Last week’s “Global Financial Stability Report: Containing Systemic Risks and Restoring Financial Soundness” by the International Monetary Fund (IMF) takes a comprehensive look at current economic woes. Its Executive Summary notes these causes: 1) a collective failure to appreciate the extent of leverage taken on by a wide range of financial institutions; 2) particular failures by private and public regulators to keep pace with rapid shifts in business models; 3) overestimates in the amount of risk transferred off balance sheets; and 4) continuing strain in the financial markets. And about accounting, the IMF says:
The absence of active markets for complex structured credit products and the observed sales at values below the theoretical value of their underlying cash flows have presented challenges to financial institutions as to the degree to which they could be considered 'orderly sales' and hence depended on as a measure of fair value….The major audit firms have argued collectively that the presence of a price below theoretical valuation does not necessarily represent a distressed sale. In such cases, the auditors require firms to demonstrate why a sale price is not indicative of fair value before accepting a reclassification of an asset to level three.
It may be a stretch, but the discussion reminds us of the difficulties that BV appraisers have faced for decades in determining fair market value (FMV) in traditional recurring contexts. “Fair market value, as defined [by Revenue Ruling 59-60], does not necessarily reflect the actual price that one could realize from an actual sale of a company in the real market,” writes Mike Pellegrino (Pellegrino & Associates) in the current Valuation Strategies (March/April 2008):
Recall that price does not equal value. Rather, the value standard reflects the notional value of the company in an assumed market that considers the historic and prospective value of the asset in light of the business risk associated with the company. Notional value does not include possible synergistic benefits or economies of scale that might accrue to the potential purchaser but are not already captured in the value opinion. In the real market, the company could generate as many prices as there are buyers in the market, with each buyer having the ability to pay its own specific price based on its own specific set of circumstances.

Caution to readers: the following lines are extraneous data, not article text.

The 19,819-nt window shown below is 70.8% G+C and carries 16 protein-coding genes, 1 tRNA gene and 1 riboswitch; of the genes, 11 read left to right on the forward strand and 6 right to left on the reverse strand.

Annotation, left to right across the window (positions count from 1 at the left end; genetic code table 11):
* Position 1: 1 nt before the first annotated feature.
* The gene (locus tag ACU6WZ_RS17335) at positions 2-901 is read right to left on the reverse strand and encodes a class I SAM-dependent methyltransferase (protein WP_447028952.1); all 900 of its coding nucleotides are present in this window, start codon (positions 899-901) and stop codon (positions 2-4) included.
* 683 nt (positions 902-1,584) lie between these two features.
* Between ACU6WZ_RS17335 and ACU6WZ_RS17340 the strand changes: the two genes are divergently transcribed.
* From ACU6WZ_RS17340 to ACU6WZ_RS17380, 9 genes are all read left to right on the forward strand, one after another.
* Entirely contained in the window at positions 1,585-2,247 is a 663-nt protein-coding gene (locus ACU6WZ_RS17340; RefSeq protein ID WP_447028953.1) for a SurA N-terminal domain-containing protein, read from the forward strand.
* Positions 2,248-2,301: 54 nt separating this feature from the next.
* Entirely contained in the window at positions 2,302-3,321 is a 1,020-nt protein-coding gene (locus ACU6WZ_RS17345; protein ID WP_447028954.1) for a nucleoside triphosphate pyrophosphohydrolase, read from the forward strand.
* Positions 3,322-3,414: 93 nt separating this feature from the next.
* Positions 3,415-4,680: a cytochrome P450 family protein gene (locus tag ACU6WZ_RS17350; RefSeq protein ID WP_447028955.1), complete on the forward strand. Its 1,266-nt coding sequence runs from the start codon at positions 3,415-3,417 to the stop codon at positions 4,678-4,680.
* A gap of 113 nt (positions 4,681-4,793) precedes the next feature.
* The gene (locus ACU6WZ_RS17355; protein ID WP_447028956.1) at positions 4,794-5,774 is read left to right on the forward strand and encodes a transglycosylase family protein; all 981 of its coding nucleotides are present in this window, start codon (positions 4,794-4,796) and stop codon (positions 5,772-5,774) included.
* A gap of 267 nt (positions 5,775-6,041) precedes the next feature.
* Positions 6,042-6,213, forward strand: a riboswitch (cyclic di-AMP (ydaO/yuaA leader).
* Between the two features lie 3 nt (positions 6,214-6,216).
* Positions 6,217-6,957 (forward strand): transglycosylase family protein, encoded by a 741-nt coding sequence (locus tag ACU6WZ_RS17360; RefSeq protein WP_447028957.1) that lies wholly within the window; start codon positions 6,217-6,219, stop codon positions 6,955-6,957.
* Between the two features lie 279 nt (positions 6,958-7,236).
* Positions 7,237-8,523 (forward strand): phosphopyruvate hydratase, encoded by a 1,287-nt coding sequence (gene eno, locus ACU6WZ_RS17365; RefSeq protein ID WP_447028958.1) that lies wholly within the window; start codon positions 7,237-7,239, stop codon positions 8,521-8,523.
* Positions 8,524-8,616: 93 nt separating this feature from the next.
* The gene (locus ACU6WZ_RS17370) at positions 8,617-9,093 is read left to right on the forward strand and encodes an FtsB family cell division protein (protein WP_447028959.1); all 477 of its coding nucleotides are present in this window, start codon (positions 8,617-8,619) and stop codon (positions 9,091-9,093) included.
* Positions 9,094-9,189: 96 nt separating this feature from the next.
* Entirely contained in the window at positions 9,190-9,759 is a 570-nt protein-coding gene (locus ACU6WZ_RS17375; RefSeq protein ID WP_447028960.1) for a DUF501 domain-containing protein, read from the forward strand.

FMV semantic fix. Fortunately, “there is an easy fix” to address the key valuation issues inherent in Rev. Rul 59-60, says Pellegrino. He suggests a “better” definition for FMV:
Fair market value is a hypothetical transaction that is feasible within a given market environment between a willing and rational buyer and a willing and rational seller, with knowledge of relevant information and equity to both parties.
Adding the words “feasible” and “rational” provides an additional check to validate a fair market value determination, Pellegrino says. This analysis ties the resulting FMV opinion to the intrinsic value of the asset—which no rational, hypothetical buyer would pay more than, and no rational, hypothetical seller would accept less.
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